Justificication as a necessary condition for the existence of a human right.
For HR, to be is to be justified
Justifications (arguments) can fail in two ways
•Premises are unlikely to be true
•Inference weak (inadequate link to conclusion)
•Moral arguments have to meet ethical standards
o "Golden rule" - universality -> apply rules to yourself and everyone
o "Silver rule" - non-maleficence (cannot cause unnecessary harm)
• If it causes harm, give it a second thought
•Human rights tell us what is wrong if it is not protected
•It is wrong not to protect everyone
•Prudential arguments for human rights
o Implement and conform to HR standards, because we all have basic interests in
having them accepted and implemented by each other
o Logical gap: What is good for us vs. what's wrong to do
•Utilitarian argument for HR
o ‘Human Right’ means a social protection everyone ought have.
o Having social protection of X (for all) would maximize well-being overall.
o Whatever would maximize well-being is what ought to be done.
o So, X ought to be protected for all.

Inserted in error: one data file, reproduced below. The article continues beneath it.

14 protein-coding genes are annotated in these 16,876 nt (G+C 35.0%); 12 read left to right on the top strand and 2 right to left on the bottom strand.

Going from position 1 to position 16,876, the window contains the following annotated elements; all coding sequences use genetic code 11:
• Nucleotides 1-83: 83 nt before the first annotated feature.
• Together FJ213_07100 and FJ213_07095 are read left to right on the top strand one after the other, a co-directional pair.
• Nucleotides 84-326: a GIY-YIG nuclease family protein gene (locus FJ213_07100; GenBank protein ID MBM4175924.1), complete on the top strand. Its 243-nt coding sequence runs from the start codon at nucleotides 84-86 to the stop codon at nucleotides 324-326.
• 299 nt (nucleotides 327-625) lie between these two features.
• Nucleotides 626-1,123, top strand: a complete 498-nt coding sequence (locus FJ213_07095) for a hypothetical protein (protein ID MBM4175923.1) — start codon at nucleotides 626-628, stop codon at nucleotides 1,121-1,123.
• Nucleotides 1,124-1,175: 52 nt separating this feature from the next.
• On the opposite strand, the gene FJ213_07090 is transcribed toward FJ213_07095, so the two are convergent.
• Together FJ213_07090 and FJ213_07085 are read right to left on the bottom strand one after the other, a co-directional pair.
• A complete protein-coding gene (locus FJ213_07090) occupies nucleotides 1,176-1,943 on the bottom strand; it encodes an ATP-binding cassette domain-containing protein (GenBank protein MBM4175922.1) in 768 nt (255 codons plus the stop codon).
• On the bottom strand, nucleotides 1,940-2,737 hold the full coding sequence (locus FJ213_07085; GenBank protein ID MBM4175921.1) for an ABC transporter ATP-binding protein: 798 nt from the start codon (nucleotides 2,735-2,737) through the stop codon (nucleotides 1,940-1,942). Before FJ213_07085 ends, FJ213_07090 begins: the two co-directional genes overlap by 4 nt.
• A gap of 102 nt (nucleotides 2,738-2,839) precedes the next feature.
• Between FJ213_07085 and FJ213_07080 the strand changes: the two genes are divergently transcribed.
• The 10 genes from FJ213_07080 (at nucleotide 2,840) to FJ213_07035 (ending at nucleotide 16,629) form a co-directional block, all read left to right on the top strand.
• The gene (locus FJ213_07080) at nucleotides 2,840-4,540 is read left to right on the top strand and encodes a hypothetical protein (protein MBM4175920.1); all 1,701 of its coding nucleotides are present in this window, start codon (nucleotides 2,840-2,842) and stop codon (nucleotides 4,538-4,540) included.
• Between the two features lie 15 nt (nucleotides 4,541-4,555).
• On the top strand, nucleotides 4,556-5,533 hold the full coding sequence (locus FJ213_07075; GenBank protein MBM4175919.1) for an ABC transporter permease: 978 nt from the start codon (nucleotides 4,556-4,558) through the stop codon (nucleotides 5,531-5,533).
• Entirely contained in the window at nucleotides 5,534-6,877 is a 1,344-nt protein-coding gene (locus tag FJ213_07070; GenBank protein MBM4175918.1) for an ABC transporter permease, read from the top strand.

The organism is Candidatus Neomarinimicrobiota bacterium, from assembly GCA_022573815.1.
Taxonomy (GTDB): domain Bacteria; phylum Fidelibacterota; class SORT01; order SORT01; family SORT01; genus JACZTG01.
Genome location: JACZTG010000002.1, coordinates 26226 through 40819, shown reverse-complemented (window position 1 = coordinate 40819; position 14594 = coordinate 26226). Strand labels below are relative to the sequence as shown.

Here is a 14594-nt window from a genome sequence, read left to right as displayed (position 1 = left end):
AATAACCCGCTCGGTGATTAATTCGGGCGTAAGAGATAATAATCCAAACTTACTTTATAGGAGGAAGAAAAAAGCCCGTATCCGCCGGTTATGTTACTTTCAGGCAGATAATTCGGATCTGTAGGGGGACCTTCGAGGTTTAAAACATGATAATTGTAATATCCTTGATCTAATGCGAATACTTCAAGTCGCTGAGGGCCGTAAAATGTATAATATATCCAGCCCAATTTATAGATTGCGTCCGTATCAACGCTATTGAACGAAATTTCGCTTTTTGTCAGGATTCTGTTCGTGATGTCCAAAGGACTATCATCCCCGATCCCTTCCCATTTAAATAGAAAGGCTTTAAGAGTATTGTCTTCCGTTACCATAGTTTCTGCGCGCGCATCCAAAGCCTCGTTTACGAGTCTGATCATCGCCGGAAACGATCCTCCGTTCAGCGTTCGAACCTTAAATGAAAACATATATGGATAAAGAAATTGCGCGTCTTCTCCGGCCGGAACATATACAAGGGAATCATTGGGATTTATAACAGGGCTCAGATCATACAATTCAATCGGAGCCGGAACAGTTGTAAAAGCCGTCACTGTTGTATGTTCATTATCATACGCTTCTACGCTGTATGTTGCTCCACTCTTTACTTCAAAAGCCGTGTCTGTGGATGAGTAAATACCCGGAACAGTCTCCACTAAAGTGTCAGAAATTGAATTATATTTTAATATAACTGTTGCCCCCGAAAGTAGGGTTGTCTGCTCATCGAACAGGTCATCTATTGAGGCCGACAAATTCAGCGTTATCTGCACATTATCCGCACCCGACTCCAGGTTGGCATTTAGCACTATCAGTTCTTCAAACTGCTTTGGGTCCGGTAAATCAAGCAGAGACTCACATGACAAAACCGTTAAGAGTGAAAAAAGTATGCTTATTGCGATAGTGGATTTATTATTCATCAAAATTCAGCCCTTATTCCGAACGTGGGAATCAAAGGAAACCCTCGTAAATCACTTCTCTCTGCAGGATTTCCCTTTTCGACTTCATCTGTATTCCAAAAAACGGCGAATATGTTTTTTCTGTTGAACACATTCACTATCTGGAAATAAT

o So, X is a human right
o Which rights are basic, argue basic rights vs. human rights
o Conflict with others
o Morality, we are not born into it, we grow up learning it from other rules
o Unjust consequences
•One thing we were taught to do as 'good moral people' was to keep premises
•Utilitarianism can often have unjust consequences
•Without slavery in ancient Greece and Rome, modern slavery would never have
existent. Slavery being an unjust institution:
o But There were many benefits of modern civilizations
o Can argue that benefits of modern civilization is greater than the suffering of
•When moral presmises should not be apply
o When the application involves following a rule that can't be followed by all.
• "It's best for me to steal your book so that's exactly what I'm going to be
• Lack of Universalizability
• Violates "golden rule"
•Non-maleficent: more moral concern than with strictly keeping pr